At Harvard, Alfa met Alex Forrester, a freshman from New Jersey with a passion for philosophy and theology. Over the course of four years, they developed a deep friendship and shared values around a trifecta of lessons — everyone is infinitely valuable, entrepreneurship is for everyone not just the elite, and communities are transformed by social capital. Immediately upon graduating from college, they co-founded Rising Tide Capital (RTC), a nonprofit organization that reverses the effects of poverty by using the principles of entrepreneurship to build strong businesses that create jobs and economic opportunity in low-income communities.
In 2004, Alfa and Alex opened the first Rising Tide Capital office on Martin Luther King Blvd in a vibrant but deeply economically divided city in New Jersey: Jersey City.
Shortly after, the first 15 entrepreneurs graduated from Rising Tide Capital’s Community Business Academy — a 12-week business management education program. This first cohort of graduates received the three pillars to entrepreneurial success:
- Knowledge capital — business management education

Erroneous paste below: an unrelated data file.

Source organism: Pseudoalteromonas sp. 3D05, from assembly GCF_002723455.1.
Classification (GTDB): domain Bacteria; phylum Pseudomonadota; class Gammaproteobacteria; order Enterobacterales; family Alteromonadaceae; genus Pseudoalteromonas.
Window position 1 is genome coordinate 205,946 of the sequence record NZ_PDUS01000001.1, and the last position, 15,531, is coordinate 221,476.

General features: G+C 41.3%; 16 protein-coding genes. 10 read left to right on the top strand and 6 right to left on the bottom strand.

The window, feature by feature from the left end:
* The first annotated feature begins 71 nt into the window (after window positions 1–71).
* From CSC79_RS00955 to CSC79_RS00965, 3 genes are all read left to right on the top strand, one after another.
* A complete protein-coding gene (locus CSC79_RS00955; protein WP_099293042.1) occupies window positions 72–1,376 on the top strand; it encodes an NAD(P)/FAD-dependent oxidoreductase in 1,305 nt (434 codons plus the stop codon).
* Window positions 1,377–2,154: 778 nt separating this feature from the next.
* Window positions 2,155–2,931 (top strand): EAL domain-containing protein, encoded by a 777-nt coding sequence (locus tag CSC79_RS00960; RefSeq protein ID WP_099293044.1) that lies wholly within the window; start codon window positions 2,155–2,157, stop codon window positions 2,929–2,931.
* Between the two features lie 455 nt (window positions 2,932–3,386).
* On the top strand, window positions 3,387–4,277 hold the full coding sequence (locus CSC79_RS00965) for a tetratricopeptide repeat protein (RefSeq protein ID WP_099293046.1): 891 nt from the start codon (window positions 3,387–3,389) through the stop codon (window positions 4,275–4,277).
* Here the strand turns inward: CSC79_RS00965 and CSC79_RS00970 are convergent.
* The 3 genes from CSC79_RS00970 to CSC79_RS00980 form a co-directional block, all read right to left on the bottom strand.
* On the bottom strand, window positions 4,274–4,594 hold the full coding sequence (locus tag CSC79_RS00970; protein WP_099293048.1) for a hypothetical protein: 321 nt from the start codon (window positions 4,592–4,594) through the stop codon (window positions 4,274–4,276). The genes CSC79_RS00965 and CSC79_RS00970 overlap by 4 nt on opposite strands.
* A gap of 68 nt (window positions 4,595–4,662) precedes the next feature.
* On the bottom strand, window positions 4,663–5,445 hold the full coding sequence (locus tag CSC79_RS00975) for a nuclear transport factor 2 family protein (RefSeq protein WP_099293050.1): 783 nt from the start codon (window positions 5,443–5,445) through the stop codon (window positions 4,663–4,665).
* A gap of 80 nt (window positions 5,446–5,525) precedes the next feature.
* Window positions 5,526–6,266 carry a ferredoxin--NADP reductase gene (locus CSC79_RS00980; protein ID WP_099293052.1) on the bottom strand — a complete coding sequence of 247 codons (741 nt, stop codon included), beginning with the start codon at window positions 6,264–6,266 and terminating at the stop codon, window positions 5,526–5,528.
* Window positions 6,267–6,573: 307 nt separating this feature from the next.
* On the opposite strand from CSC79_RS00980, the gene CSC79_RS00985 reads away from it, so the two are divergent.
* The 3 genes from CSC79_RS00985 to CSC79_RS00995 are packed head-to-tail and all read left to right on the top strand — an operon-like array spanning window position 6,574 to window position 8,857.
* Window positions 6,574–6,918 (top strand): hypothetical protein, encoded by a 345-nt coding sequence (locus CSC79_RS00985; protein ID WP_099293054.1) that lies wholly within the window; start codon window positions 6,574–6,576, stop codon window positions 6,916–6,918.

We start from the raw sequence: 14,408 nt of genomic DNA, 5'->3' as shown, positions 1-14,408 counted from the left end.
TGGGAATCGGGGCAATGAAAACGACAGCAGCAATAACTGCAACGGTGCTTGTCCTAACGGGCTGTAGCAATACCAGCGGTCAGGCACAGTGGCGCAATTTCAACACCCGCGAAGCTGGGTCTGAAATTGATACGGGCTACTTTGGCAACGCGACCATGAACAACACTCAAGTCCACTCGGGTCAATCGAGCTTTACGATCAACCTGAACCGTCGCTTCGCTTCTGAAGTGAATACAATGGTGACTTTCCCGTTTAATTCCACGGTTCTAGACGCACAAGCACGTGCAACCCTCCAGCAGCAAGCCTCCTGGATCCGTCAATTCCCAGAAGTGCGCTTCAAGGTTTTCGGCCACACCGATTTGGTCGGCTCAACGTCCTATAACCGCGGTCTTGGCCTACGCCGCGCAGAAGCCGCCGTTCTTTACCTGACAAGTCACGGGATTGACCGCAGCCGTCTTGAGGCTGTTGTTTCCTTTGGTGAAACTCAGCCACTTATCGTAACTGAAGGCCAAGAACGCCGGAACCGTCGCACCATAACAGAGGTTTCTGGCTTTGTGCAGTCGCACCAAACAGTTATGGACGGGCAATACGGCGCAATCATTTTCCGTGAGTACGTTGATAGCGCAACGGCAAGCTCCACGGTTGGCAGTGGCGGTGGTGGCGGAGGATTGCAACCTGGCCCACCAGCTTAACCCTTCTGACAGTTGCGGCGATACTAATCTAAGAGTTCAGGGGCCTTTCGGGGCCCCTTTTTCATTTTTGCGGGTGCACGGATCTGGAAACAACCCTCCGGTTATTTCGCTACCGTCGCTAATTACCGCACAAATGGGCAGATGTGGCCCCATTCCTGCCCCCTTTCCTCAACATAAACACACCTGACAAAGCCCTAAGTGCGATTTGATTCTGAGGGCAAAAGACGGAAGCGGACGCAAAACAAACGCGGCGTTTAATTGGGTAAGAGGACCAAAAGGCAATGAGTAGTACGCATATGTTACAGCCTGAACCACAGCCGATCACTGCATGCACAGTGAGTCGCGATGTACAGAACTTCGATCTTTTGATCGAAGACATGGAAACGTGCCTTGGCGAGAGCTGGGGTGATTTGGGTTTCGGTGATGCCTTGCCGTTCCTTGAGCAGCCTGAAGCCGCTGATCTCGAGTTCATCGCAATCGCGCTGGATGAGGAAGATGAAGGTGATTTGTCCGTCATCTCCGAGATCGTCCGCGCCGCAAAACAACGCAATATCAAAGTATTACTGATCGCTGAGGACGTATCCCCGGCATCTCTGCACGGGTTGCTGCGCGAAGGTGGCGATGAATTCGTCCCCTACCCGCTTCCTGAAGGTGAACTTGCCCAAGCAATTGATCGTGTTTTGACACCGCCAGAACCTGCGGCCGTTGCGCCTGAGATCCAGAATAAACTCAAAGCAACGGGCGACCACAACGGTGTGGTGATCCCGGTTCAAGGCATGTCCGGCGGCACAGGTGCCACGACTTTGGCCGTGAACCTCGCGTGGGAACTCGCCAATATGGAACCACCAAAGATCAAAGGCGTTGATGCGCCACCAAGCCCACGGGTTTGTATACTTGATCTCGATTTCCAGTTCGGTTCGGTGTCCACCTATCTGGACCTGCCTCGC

- Social capital — networking, mentorship, and sales opportunities
- Financial capital — access to lenders and loan preparation
Throughout the classes, participants learn a new narrative about entrepreneurship, one that shows how it’s accessible to everyone, not just for the over-glamorized tech startup founders of Silicon Valley.
“We unintentionally buy into the narratives that make entrepreneurship sound like it’s only a young person’s game, or a higher education play—that you can’t have agency unless you have access to privileged bubbles,” said Alfa. “So people turn away and say, ‘It’s not my world.’ But this is not true.”
The word “entrepreneurship” means different things to different people. A Sand Hill venture capitalist might say it’s all about hockey stick revenue, but Alfa’s definition is more profound.
“Making money is not the most important thing,” she said about entrepreneurship. “It’s starting a small business and persevering over time. An entrepreneur is a creative problem solver who has a vision larger than themselves and the courage to learn how to bring it to life.”
Carrying a banner like that, Alfa believes entrepreneurship is the key to breaking communities out of cyclical poverty. It has the power to create stability, new jobs, and generational wealth. This is the philosophy behind RTC and so far, close to 2,000 entrepreneurs have graduated from RTC and 70% are women.